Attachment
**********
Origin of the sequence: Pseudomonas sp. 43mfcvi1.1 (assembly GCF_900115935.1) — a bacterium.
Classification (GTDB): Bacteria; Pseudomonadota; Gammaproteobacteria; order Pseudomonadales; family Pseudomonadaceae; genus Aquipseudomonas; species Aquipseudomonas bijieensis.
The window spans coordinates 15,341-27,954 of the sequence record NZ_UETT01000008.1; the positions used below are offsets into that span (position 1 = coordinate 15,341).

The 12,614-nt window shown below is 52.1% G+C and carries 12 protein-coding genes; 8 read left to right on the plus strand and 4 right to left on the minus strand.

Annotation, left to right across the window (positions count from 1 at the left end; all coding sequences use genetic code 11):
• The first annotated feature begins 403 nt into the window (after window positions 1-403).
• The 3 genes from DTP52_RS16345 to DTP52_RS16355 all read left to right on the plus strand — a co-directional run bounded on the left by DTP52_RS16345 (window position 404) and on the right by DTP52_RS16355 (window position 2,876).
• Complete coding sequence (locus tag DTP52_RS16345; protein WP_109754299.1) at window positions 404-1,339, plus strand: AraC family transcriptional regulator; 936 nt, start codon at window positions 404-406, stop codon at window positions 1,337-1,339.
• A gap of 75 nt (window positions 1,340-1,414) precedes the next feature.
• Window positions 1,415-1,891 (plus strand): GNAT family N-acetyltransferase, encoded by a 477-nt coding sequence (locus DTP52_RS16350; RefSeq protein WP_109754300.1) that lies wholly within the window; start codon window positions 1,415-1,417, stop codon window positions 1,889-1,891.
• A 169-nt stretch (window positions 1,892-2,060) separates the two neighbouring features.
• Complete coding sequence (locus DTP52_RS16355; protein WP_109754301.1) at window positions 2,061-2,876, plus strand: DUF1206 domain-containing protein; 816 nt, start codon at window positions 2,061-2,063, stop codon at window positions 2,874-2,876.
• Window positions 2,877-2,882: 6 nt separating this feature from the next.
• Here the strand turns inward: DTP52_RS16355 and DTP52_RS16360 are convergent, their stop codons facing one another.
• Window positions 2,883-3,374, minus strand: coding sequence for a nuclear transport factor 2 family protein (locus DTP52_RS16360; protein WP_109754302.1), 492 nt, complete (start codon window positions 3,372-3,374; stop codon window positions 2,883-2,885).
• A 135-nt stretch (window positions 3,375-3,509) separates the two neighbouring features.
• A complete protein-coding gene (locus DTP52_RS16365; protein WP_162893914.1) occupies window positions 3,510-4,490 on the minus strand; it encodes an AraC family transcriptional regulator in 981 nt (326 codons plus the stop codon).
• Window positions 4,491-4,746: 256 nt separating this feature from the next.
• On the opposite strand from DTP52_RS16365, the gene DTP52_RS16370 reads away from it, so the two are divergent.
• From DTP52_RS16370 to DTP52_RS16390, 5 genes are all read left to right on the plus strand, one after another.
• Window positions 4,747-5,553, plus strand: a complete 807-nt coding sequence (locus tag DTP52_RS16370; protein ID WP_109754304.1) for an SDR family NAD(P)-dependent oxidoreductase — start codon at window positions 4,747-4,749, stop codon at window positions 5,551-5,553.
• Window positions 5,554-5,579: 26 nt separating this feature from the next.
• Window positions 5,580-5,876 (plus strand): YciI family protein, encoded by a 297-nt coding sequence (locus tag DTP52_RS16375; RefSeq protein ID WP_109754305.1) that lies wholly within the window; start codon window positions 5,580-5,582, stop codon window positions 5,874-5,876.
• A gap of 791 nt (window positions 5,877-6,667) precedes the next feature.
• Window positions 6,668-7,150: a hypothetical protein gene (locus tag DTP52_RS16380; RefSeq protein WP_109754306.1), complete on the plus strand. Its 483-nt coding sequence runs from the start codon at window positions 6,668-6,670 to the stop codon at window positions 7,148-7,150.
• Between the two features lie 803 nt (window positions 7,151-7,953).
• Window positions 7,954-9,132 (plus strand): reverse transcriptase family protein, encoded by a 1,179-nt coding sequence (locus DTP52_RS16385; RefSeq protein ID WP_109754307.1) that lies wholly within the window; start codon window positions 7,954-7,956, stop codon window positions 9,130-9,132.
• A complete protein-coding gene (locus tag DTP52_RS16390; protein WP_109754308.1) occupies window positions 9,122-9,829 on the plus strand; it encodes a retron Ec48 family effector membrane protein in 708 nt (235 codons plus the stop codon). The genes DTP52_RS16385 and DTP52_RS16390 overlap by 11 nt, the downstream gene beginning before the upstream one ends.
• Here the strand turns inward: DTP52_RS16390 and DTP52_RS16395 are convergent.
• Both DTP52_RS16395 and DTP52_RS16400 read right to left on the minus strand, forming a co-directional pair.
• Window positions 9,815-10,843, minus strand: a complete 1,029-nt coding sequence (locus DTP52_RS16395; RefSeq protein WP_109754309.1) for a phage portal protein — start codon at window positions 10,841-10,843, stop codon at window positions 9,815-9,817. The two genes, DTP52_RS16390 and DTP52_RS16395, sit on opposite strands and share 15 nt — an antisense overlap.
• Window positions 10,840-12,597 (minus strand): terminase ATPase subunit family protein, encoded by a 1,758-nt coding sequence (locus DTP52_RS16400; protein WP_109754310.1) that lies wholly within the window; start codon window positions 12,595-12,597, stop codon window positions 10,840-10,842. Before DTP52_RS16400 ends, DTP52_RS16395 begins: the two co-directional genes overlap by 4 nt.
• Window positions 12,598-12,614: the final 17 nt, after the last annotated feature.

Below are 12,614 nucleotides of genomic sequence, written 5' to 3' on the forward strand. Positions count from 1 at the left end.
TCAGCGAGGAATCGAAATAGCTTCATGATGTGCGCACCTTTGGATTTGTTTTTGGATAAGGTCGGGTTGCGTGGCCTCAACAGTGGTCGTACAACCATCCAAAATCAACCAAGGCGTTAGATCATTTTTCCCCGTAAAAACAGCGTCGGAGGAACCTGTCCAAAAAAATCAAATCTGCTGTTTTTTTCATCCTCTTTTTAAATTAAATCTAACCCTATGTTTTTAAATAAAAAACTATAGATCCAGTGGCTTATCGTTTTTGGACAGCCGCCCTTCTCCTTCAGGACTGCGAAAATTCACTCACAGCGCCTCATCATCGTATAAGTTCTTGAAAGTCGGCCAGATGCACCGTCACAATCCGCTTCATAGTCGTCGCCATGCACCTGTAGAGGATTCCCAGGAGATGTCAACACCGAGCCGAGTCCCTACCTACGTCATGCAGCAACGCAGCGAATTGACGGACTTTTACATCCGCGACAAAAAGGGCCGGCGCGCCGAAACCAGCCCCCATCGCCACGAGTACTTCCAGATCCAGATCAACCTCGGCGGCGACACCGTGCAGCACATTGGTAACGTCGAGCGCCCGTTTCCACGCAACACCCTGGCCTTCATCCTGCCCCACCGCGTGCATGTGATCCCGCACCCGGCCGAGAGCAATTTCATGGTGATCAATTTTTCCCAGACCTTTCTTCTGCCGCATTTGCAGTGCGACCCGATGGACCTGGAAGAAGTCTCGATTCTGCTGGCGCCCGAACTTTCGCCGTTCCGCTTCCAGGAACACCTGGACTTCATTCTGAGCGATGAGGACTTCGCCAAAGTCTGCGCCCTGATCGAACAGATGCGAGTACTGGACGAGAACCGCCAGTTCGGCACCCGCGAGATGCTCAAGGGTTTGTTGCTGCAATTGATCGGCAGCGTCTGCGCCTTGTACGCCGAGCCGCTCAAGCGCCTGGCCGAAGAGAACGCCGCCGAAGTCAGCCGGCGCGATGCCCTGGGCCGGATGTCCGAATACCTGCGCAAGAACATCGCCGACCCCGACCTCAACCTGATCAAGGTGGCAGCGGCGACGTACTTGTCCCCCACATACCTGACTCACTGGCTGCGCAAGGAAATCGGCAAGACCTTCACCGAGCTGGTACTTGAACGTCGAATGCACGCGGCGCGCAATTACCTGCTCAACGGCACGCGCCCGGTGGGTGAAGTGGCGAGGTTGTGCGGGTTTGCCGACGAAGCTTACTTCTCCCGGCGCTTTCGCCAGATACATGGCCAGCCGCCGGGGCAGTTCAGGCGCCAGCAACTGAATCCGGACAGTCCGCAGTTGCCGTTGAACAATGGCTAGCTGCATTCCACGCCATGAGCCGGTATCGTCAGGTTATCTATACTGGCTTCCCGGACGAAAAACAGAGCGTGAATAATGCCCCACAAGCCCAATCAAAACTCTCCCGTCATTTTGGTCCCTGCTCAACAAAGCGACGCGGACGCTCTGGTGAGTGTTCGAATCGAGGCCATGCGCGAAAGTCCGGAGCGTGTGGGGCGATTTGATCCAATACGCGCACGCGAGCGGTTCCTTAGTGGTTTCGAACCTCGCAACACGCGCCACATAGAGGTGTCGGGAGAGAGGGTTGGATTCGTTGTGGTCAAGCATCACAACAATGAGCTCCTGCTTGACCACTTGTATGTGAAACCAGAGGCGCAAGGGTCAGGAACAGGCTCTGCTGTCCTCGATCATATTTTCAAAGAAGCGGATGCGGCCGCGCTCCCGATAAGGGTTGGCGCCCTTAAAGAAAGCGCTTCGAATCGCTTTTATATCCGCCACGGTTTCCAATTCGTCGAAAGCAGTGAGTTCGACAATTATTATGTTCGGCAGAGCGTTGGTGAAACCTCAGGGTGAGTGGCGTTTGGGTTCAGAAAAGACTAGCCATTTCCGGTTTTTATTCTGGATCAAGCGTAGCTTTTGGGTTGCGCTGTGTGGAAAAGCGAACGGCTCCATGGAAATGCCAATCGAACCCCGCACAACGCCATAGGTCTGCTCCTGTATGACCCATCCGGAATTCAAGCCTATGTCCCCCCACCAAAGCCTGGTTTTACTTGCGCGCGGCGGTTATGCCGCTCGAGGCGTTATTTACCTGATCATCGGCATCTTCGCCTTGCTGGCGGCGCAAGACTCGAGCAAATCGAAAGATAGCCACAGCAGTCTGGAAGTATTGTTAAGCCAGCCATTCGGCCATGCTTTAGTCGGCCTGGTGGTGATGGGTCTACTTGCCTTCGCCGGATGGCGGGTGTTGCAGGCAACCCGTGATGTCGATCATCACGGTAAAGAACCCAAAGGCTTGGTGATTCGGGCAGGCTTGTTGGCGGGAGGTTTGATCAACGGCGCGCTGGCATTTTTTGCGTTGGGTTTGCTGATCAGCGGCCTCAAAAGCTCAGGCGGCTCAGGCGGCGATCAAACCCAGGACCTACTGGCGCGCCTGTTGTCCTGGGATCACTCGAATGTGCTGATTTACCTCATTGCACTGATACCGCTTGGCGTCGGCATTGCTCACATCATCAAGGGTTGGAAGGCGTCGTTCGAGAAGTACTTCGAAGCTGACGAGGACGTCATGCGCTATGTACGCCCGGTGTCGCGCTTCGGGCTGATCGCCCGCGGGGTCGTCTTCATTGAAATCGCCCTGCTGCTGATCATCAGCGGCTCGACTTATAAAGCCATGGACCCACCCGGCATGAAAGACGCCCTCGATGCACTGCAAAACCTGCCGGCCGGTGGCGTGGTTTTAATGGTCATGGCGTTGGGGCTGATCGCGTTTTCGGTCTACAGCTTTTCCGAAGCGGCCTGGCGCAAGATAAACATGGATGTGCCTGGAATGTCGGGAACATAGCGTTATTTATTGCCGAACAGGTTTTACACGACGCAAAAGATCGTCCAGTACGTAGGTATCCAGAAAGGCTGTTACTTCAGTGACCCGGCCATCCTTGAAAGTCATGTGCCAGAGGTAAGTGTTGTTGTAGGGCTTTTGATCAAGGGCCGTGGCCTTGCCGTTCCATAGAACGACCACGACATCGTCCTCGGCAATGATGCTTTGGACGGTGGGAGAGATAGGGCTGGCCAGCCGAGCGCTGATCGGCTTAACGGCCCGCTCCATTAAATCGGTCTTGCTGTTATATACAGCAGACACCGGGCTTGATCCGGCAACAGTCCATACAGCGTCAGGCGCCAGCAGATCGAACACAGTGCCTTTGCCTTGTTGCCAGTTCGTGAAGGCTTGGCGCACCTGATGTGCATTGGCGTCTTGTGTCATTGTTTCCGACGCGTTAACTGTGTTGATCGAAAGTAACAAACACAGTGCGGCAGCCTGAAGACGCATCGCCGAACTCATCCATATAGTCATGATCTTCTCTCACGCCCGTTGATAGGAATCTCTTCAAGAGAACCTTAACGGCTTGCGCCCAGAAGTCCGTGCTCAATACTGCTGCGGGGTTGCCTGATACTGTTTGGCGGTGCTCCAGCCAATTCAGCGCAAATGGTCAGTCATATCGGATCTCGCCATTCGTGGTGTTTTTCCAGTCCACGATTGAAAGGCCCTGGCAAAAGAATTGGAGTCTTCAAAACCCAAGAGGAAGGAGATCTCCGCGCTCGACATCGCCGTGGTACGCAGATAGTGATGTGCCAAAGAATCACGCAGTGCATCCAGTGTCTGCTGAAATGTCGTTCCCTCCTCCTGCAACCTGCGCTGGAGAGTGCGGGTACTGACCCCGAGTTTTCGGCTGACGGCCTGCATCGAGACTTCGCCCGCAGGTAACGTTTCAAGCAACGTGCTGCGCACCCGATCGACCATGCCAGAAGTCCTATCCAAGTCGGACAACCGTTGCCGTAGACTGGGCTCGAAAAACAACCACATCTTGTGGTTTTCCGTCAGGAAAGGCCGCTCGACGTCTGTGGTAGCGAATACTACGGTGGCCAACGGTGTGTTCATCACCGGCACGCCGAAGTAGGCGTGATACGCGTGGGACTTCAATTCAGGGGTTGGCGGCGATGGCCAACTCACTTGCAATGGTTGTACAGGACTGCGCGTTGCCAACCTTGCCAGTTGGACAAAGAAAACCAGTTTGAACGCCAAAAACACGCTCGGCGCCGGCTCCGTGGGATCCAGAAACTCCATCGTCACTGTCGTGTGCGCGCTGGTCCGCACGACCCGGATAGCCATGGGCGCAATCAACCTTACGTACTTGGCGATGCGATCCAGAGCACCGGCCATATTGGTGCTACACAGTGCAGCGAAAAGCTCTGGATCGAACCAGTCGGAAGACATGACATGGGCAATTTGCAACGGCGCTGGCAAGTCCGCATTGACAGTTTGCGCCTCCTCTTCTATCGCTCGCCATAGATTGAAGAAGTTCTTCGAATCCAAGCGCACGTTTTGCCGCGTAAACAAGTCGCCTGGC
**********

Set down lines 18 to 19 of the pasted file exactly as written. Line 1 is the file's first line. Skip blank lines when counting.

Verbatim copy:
• Window positions 4,491-4,746: 256 nt separating this feature from the next.
• On the opposite strand from DTP52_RS16365, the gene DTP52_RS16370 reads away from it, so the two are divergent.